You win either by checkmating both opponents, or by checkmating one opponent and drawing with the other.

empty spacer• A draw earns one point.
empty spacer• A checkmate earns two points.
empty spacer• The last king standing earns one point.

The outcome of the match is written as the three scores separated by hyphens. The first number is White's score; the second is Black's, and the third is Red's. For example, if Red checkmated White, but then was checkmated by Black, the score would be written 0-3-2: Zero points for White, three points for Black, and two points for Red.

The highest score that can be earned is five points by checkmating both opponents. The chart below shows all sixteen possible outcomes of a three-player match.

chart listing the thirteen win/lose/draw combinations

A player may concede at any time by laying the king on its side. If a player concedes with only one opponent remaining, it is counted as a checkmate for that opponent, earning three points (two points for the checkmate plus one for having the last king standing). If a player concedes with two opponents in play, each opponent earns one point.

A draw always ends the match. Each player with a king on the chess board gets one point for a draw. There are several ways a match might end in a draw.

Draw by Agreement

All players may agree to declare a draw. Mutual consent is all that is required.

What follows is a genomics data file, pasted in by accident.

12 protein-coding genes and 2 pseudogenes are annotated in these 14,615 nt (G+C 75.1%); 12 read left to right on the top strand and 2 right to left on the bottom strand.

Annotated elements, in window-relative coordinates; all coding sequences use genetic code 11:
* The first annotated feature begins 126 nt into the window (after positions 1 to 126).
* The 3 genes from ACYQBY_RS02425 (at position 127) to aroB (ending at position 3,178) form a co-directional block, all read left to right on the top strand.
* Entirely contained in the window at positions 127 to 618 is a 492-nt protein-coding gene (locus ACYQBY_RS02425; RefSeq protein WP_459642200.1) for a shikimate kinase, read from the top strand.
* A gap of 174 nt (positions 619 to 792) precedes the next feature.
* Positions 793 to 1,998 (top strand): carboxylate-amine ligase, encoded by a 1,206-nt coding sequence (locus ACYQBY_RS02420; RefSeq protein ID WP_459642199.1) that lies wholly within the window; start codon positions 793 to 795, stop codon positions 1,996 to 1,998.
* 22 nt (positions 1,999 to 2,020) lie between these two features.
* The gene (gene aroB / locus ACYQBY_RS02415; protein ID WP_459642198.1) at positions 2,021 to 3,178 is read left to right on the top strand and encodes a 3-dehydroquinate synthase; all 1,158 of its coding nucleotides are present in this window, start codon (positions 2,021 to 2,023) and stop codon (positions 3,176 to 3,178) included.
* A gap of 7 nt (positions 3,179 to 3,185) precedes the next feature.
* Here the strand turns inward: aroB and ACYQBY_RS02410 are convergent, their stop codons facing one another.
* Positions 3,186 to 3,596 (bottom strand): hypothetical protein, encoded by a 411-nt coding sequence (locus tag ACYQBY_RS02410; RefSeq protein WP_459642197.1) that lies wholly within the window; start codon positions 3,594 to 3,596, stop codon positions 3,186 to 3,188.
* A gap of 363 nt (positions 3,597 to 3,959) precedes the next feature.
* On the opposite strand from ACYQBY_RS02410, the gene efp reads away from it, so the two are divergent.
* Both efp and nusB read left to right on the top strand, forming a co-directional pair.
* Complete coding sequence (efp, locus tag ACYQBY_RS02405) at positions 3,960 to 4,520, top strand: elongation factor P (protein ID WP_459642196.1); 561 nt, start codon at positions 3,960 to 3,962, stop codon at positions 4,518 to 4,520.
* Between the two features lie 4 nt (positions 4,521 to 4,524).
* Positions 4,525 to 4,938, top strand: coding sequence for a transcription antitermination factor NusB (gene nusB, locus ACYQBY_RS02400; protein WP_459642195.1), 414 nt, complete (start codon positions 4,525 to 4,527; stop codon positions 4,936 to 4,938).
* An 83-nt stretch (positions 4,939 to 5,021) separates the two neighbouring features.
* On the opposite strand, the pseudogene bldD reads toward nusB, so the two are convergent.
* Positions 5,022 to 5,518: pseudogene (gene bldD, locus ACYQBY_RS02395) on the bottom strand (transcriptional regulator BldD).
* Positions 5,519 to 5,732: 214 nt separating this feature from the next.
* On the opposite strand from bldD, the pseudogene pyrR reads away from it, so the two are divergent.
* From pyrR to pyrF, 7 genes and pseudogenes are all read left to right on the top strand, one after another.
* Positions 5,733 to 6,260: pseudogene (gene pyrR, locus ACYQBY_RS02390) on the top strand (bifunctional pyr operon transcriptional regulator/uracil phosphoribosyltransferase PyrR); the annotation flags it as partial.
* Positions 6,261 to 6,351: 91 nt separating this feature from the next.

Draw by Stalemate

When a player cannot make a legal move, yet is not in check, the match has ended in a draw by stalemate.

Draw by Insufficient Material

When no player has sufficient pieces to force a checkmate, a draw may be declared.

Draw by Repetition

If a player is about to repeat a position for a third time, that player may declare a draw by repetition. (The term "position" here means the precise arrangement of all the pieces on the board at a given time.) If the player who completes the third repetition does not declare a draw, either opponent may then declare it. This type of draw cannot be declared without an undisputed record of the match.

Fifty-Move Rule

If during the previous fifty moves no pawn has been moved and no capture has been made, any player can claim a draw. (For this purpose a "move" consists of a player completing their turn followed by the opponent completing their turn).